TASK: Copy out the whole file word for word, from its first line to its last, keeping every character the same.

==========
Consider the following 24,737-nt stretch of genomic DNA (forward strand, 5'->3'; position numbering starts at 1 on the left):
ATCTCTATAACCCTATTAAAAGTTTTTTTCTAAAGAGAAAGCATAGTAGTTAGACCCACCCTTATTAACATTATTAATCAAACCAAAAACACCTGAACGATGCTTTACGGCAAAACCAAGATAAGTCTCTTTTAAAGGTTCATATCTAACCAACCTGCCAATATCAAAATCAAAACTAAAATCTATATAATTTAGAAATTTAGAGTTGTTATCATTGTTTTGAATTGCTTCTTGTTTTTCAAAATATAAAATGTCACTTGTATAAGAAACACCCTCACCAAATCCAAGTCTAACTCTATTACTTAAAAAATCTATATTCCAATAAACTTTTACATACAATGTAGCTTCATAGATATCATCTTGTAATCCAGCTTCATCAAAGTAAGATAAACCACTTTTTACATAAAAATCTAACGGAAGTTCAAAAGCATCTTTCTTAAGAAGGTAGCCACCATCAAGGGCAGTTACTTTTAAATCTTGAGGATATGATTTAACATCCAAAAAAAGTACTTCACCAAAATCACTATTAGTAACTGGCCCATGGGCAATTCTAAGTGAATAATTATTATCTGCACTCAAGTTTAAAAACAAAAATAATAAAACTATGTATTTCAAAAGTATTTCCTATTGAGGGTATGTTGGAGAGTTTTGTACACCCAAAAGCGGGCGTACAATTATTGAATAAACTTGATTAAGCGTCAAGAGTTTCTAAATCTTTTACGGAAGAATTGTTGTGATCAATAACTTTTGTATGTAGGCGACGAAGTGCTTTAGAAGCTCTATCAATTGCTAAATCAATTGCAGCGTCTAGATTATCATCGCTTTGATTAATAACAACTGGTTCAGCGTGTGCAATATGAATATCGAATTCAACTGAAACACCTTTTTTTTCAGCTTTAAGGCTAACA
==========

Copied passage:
Consider the following 24,737-nt stretch of genomic DNA (forward strand, 5'->3'; position numbering starts at 1 on the left):
ATCTCTATAACCCTATTAAAAGTTTTTTTCTAAAGAGAAAGCATAGTAGTTAGACCCACCCTTATTAACATTATTAATCAAACCAAAAACACCTGAACGATGCTTTACGGCAAAACCAAGATAAGTCTCTTTTAAAGGTTCATATCTAACCAACCTGCCAATATCAAAATCAAAACTAAAATCTATATAATTTAGAAATTTAGAGTTGTTATCATTGTTTTGAATTGCTTCTTGTTTTTCAAAATATAAAATGTCACTTGTATAAGAAACACCCTCACCAAATCCAAGTCTAACTCTATTACTTAAAAAATCTATATTCCAATAAACTTTTACATACAATGTAGCTTCATAGATATCATCTTGTAATCCAGCTTCATCAAAGTAAGATAAACCACTTTTTACATAAAAATCTAACGGAAGTTCAAAAGCATCTTTCTTAAGAAGGTAGCCACCATCAAGGGCAGTTACTTTTAAATCTTGAGGATATGATTTAACATCCAAAAAAAGTACTTCACCAAAATCACTATTAGTAACTGGCCCATGGGCAATTCTAAGTGAATAATTATTATCTGCACTCAAGTTTAAAAACAAAAATAATAAAACTATGTATTTCAAAAGTATTTCCTATTGAGGGTATGTTGGAGAGTTTTGTACACCCAAAAGCGGGCGTACAATTATTGAATAAACTTGATTAAGCGTCAAGAGTTTCTAAATCTTTTACGGAAGAATTGTTGTGATCAATAACTTTTGTATGTAGGCGACGAAGTGCTTTAGAAGCTCTATCAATTGCTAAATCAATTGCAGCGTCTAGATTATCATCGCTTTGATTAATAACAACTGGTTCAGCGTGTGCAATATGAATATCGAATTCAACTGAAACACCTTTTTTTTCAGCTTTAAGGCTAACA